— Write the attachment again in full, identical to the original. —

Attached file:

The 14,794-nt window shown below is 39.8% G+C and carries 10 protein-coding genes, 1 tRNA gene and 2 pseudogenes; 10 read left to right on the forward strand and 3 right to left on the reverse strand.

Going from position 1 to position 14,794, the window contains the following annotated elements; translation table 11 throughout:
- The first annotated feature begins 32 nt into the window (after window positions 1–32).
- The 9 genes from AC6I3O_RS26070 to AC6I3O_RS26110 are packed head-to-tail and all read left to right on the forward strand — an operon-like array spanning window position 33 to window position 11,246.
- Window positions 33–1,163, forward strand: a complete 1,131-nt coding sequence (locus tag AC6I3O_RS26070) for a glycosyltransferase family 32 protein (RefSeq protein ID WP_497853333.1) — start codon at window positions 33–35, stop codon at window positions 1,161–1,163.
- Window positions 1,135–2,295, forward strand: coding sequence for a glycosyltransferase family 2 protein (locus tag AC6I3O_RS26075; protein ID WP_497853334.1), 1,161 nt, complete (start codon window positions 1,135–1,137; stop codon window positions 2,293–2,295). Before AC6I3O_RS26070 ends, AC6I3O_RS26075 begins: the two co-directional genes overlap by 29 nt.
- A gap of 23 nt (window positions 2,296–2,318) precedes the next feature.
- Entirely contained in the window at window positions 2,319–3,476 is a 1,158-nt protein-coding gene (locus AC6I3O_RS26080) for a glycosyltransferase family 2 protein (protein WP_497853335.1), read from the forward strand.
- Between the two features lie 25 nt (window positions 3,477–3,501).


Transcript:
The 14,794-nt window shown below is 39.8% G+C and carries 10 protein-coding genes, 1 tRNA gene and 2 pseudogenes; 10 read left to right on the forward strand and 3 right to left on the reverse strand.

Going from position 1 to position 14,794, the window contains the following annotated elements; translation table 11 throughout:
- The first annotated feature begins 32 nt into the window (after window positions 1–32).
- The 9 genes from AC6I3O_RS26070 to AC6I3O_RS26110 are packed head-to-tail and all read left to right on the forward strand — an operon-like array spanning window position 33 to window position 11,246.
- Window positions 33–1,163, forward strand: a complete 1,131-nt coding sequence (locus tag AC6I3O_RS26070) for a glycosyltransferase family 32 protein (RefSeq protein ID WP_497853333.1) — start codon at window positions 33–35, stop codon at window positions 1,161–1,163.
- Window positions 1,135–2,295, forward strand: coding sequence for a glycosyltransferase family 2 protein (locus tag AC6I3O_RS26075; protein ID WP_497853334.1), 1,161 nt, complete (start codon window positions 1,135–1,137; stop codon window positions 2,293–2,295). Before AC6I3O_RS26070 ends, AC6I3O_RS26075 begins: the two co-directional genes overlap by 29 nt.
- A gap of 23 nt (window positions 2,296–2,318) precedes the next feature.
- Entirely contained in the window at window positions 2,319–3,476 is a 1,158-nt protein-coding gene (locus AC6I3O_RS26080) for a glycosyltransferase family 2 protein (protein WP_497853335.1), read from the forward strand.
- Between the two features lie 25 nt (window positions 3,477–3,501).